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Fashion designer Christopher Bailey bid farewell to Burberry by flying his rainbow flag, displaying the colorful motif not only in the recently debuted update of the iconic check, but on striped puffers, ponchos and capes, beanies and knits, and across ballgown skirts.
His last collection was a retrospective and rework of sorts, with Bailey revisiting tartans and prints, mixing together a variety of the brand’s checks in patchwork coats and silk shirts. He also played with the idea of branding, splashing “Burberry” across supermarket-style plastic carrier bags (but we doubt they will cost 5p). Even the early 2000s windbreaker and checked baseball cap made a comeback, often accessorized with oversized hoop earrings, a knowing wink to how far the brand has changed since he came on board.
But fashion fans probably knew that already, having watched the show live streamed across the globe the second the lights went up in London.
It was Bailey (along with former CEO Angela Ahrendts, now senior VP of retail at Apple) who transformed the brand into a billion-dollar business by being savvy and saving it from its chavvy, downmarket reputation when he came on as design director in the early 2000s. He built it into a media and marketing behemoth by being the first to live-stream fashion shows and introduce the see-now-buy-now model of showing product available to shoppers immediately online.
What his departure will mean for the brand remains to be seen — front-row guests were murmuring that his replacement is indeed the rumored Phoebe Philo (who recently departed Celine) but that the corporate powers that be will “wait a respectful time” before making it official.
He also boosted London Fashion Week when he moved the British heritage brand back home from Milan nearly a decade ago. Burberry will remain on the calendar, which has since attracted other big names; Victoria Beckham will decamp to the London runways from New York next season.
For his last show, Bailey collaborated with United Visual Artists on a light installation which started with swaying lamps before amping up. Set in an old power station that’s now dwarfed by the city’s Westfield — the largest shopping mall in Europe — could have been a coincidence, but seemed fitting since he made the brand so commercially successful.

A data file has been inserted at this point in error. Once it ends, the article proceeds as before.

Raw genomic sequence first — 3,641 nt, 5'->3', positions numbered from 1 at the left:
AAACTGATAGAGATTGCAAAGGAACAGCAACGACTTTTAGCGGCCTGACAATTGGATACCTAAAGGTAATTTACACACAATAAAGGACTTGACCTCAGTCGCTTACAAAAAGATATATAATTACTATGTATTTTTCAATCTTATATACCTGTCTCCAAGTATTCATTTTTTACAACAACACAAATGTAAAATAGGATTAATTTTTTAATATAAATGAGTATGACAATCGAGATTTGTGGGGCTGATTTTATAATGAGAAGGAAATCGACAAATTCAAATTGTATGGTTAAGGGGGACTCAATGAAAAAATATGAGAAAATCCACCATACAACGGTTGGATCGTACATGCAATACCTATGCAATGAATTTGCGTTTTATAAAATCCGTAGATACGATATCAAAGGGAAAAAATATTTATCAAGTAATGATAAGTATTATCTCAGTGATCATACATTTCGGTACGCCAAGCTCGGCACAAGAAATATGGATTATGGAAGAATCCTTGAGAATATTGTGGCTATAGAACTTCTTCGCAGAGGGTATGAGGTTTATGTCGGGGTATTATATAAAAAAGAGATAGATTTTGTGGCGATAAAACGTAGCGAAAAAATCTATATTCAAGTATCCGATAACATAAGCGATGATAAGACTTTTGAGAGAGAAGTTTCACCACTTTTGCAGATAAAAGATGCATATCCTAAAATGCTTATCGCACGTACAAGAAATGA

The out-of-the-way venue became celeb central with Lily James, Kate Mara, Jamie Bell, Nicholas Hoult, Sienna Miller, Kiera Knightley, Tom Holland and Zendaya among others. It’s likely to be the starriest front row all week.
It even got Liam Gallagher to his first ever fashion show, he said. Guests sneaked to their seats in the nearly pitch-black building, a venue so dark that some joked they had to find their seats by braille.
“Apart from being a fan of his work, I’m really a fan of who he is as a human being,” Naomi Watts told Pret-a-Reporter. She accompanied Bailey and his husband Simon Woods to the Met Ball in 2016. “It’s emotional. He’s done such an incredible job. And introducing this rainbow check is an uplifting thing to do. He cares so much about embracing the community and there’s no one better to do that than Chris.”
Idris Elba, who was busy taking congratulations on his recent engagement, called Bailey “a very thoughtful man that’s been very generous to me and to my career.”
Lily James became teary-eyed after the final looks, saying she was extremely emotional about Bailey’s departure because he has been so “revolutionary” in British fashion. “He’s created a whole genre of coolness,” she said. While the actress said she will be wearing #TimesUp black when she presents at the BAFTAs, she refused to answer any questions about the message behind the dresses.
With models closing the show under a rainbow of lights, the designer took his final bow to a standing ovation on a collection of his greatest hits of his 17-year run. The soundtrack? In another sign of the brand’s tech-savvy, it had already been released on iTunes earlier in the day.
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